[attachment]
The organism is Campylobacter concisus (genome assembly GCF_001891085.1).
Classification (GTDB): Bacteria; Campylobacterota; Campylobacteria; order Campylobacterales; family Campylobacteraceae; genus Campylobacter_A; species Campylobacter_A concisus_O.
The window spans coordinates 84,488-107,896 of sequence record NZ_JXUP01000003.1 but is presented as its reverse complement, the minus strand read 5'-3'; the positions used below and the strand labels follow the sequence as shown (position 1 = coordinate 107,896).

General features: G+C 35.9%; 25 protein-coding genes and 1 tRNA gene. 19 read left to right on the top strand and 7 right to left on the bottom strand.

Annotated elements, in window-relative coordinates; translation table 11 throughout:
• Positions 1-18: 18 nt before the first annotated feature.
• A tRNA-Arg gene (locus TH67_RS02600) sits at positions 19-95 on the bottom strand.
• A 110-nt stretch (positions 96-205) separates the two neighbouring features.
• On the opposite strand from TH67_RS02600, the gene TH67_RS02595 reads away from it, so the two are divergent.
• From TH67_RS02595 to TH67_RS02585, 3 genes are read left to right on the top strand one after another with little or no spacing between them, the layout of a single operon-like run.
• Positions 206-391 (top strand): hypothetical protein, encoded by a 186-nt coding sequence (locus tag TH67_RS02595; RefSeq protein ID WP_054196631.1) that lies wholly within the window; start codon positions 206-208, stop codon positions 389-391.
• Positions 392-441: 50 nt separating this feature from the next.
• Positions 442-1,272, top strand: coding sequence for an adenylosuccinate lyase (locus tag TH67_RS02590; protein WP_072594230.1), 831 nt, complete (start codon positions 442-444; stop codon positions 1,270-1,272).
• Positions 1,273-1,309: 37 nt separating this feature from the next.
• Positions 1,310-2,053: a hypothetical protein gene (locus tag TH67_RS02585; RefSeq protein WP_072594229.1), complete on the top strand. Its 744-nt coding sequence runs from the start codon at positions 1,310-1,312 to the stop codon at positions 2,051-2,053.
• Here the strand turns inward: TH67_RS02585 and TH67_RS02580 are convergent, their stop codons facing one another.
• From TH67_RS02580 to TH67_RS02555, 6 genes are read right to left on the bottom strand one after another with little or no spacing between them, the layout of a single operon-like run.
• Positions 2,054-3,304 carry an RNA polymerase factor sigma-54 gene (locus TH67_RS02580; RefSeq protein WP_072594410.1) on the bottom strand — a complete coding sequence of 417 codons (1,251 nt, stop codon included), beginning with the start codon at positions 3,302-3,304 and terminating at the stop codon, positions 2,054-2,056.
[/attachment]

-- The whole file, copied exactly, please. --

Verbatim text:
The organism is Campylobacter concisus (genome assembly GCF_001891085.1).
Classification (GTDB): Bacteria; Campylobacterota; Campylobacteria; order Campylobacterales; family Campylobacteraceae; genus Campylobacter_A; species Campylobacter_A concisus_O.
The window spans coordinates 84,488-107,896 of sequence record NZ_JXUP01000003.1 but is presented as its reverse complement, the minus strand read 5'-3'; the positions used below and the strand labels follow the sequence as shown (position 1 = coordinate 107,896).

General features: G+C 35.9%; 25 protein-coding genes and 1 tRNA gene. 19 read left to right on the top strand and 7 right to left on the bottom strand.

Annotated elements, in window-relative coordinates; translation table 11 throughout:
• Positions 1-18: 18 nt before the first annotated feature.
• A tRNA-Arg gene (locus TH67_RS02600) sits at positions 19-95 on the bottom strand.
• A 110-nt stretch (positions 96-205) separates the two neighbouring features.
• On the opposite strand from TH67_RS02600, the gene TH67_RS02595 reads away from it, so the two are divergent.
• From TH67_RS02595 to TH67_RS02585, 3 genes are read left to right on the top strand one after another with little or no spacing between them, the layout of a single operon-like run.
• Positions 206-391 (top strand): hypothetical protein, encoded by a 186-nt coding sequence (locus tag TH67_RS02595; RefSeq protein ID WP_054196631.1) that lies wholly within the window; start codon positions 206-208, stop codon positions 389-391.
• Positions 392-441: 50 nt separating this feature from the next.
• Positions 442-1,272, top strand: coding sequence for an adenylosuccinate lyase (locus tag TH67_RS02590; protein WP_072594230.1), 831 nt, complete (start codon positions 442-444; stop codon positions 1,270-1,272).
• Positions 1,273-1,309: 37 nt separating this feature from the next.
• Positions 1,310-2,053: a hypothetical protein gene (locus tag TH67_RS02585; RefSeq protein WP_072594229.1), complete on the top strand. Its 744-nt coding sequence runs from the start codon at positions 1,310-1,312 to the stop codon at positions 2,051-2,053.
• Here the strand turns inward: TH67_RS02585 and TH67_RS02580 are convergent, their stop codons facing one another.
• From TH67_RS02580 to TH67_RS02555, 6 genes are read right to left on the bottom strand one after another with little or no spacing between them, the layout of a single operon-like run.
• Positions 2,054-3,304 carry an RNA polymerase factor sigma-54 gene (locus TH67_RS02580; RefSeq protein WP_072594410.1) on the bottom strand — a complete coding sequence of 417 codons (1,251 nt, stop codon included), beginning with the start codon at positions 3,302-3,304 and terminating at the stop codon, positions 2,054-2,056.